By Morgan Fecto | Photography by Scott Suchman
Ever since sushi was introduced to the U.S. food scene in the 1960s, chefs have been reimagining Japanese nigiri, sashimi, and maki to suit American palates—from the California rolls of the ’70s to the tempura rolls with spicy mayo of today. And now comes the latest iteration in reinvented sushi: “Sous-shi.”
“Sous-shi uses sous vide products and cooking methods as an alternative to raw products,” says Cuisine Solutions chef Kyong Park. “With growing concerns about overfishing, high mercury levels, foreign bacteria or parasites, and increasing food costs, sous vide is a perfect alternative while still maintaining a sense of sushi.”
With sous vide-cooked ingredients that celebrate the umami-rich flavors and traditional presentations of Japanese sushi, sous-shi can be an exciting facsimile for those who want to avoid raw fish, or for others, as an entry point to sous vide cooking and sushi making. Before diving into our Pork Belly Unagi Style Nigiri Sous-shi and Tomato Confit Sous-shi recipes, consult these steps for trying sous-shi at home.
STEP ONE: RINSE YOUR RICE
Rice is the foundation for nigiri, a common sushi style that includes a base of rice topped with a slice of fish. Seasoned with vinegar and sugar, sushi rice is bright and tangy—but adding too much vinegar will make the rice too loose to shape. For rice that’s sticky but not pasty, soak overnight then rinse in a fine-mesh sieve until the water runs clear. Unlike basmati or jasmine rice, short-grain rice is starchier and needs thorough rinsing. It also makes the best sushi rice.
STEP TWO: START TO SOUS VIDE
It’s hard to confit delicate tomatoes with traditional poaching. That’s why our Tomato Confit Sous-shi involves cooking Roma tomatoes sous vide to ensure a consistent temperature that won’t break down the tomato. Sous vide also seals in the flavors of garlic and ginger and enhances the tomatoes’ ruby-red color to a shade that’s reminiscent of raw tuna. While sous vide lends the tomatoes a silky texture, it makes the pork belly used in our Pork Belly Unagi Style Nigiri Sous-shi buttery and tender. Try out different cuts for your sous-shi—sirloin also works great—but remember that sous vide seals in bad flavors, too. For the best taste, choose high-quality cuts that are fresh.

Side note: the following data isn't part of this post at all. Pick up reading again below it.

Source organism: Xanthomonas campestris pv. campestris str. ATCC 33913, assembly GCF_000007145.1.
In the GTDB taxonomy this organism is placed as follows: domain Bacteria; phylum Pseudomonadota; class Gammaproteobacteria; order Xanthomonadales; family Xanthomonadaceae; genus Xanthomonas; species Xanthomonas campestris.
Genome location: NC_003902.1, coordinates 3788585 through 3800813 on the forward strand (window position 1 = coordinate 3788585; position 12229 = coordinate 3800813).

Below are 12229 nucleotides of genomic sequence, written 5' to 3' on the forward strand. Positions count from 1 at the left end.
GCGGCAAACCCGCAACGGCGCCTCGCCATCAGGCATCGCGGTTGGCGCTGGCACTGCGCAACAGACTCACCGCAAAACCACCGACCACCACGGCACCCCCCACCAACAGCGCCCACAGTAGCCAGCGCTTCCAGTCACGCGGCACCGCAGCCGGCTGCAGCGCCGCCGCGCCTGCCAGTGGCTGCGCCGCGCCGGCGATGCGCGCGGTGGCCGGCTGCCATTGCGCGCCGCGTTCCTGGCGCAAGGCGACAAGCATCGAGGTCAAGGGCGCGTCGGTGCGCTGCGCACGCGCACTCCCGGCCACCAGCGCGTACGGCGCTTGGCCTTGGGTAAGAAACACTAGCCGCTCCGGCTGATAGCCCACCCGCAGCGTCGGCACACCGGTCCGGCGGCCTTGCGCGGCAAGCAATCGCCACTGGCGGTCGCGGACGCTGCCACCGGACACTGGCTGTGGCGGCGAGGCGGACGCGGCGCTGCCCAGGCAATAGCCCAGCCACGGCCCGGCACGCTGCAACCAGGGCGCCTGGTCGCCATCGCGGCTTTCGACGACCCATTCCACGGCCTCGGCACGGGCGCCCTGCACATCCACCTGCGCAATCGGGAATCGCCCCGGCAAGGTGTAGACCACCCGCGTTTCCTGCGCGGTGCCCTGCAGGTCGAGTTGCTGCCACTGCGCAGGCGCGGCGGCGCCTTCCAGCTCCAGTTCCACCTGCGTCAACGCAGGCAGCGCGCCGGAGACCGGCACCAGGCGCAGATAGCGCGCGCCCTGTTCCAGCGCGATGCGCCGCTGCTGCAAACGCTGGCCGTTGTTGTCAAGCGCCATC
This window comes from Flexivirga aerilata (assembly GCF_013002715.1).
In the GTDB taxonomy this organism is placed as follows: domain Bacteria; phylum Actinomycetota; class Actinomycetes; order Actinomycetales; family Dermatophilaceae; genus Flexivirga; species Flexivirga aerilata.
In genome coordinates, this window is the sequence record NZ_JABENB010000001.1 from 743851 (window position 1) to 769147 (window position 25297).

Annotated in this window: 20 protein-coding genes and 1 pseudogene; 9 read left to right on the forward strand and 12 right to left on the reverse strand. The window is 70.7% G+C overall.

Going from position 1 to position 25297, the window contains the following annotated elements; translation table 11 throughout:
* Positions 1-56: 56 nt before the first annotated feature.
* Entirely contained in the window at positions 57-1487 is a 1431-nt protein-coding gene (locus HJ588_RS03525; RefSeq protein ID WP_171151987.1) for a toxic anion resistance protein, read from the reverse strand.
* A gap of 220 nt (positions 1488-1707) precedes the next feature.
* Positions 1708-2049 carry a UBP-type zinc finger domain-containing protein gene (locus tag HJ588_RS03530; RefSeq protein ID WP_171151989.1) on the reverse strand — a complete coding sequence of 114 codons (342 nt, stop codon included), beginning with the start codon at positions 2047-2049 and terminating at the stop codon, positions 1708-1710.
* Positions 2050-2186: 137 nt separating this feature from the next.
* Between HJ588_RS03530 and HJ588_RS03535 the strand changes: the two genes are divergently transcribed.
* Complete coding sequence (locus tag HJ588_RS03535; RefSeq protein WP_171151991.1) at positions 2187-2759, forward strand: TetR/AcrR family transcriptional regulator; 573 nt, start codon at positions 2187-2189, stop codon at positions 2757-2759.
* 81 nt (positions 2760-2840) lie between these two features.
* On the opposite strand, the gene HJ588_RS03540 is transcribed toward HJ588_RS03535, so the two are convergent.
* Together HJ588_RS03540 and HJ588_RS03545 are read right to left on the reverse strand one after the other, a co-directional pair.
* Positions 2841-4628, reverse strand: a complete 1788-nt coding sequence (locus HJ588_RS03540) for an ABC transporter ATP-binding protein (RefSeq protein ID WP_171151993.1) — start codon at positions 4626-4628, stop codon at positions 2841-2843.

STEP THREE: A BALANCED ASSEMBLY
“Balance is key. You want to make sure the rice isn’t overbearing—about the same size as the pork belly,” chef Kyong Park says of the pork belly sous-shi. For sous-shi recipes, chilling the meat before you cut it and assemble your sous-shi is crucial. If the meat is still hot, it will be harder to slice evenly and it will leak juice all over your perfectly formed rice mounds. Take care when opening the sous vide pouch containing your confit tomatoes to avoid crushing them. And if you’re assembling lots of sous-shi, polyethylene gloves will keep the rice from sticking to your fingers.
STEP FOUR: THE FINAL TOUCH
Give your sous-shi its final seasoning. A sweet, Unagi-style glaze with mirin and sake complements savory meat-based sous-shi rolls like pork belly. Pouring the tomato liquid reserved from the sous vide pouch over your tomato sous-shi kicks up the flavor. As with any sushi, soy sauce is a must for dipping. Try a light soy sauce for meat-based sous-shi, and invest in a bottle of Tamari for vegetable sous-shi. It’s gluten free with a deep miso taste.
Cuisine Solutions chef Kyong Park developed “sous-shi” using sous vide proteins as an alternative to using raw ingredients.
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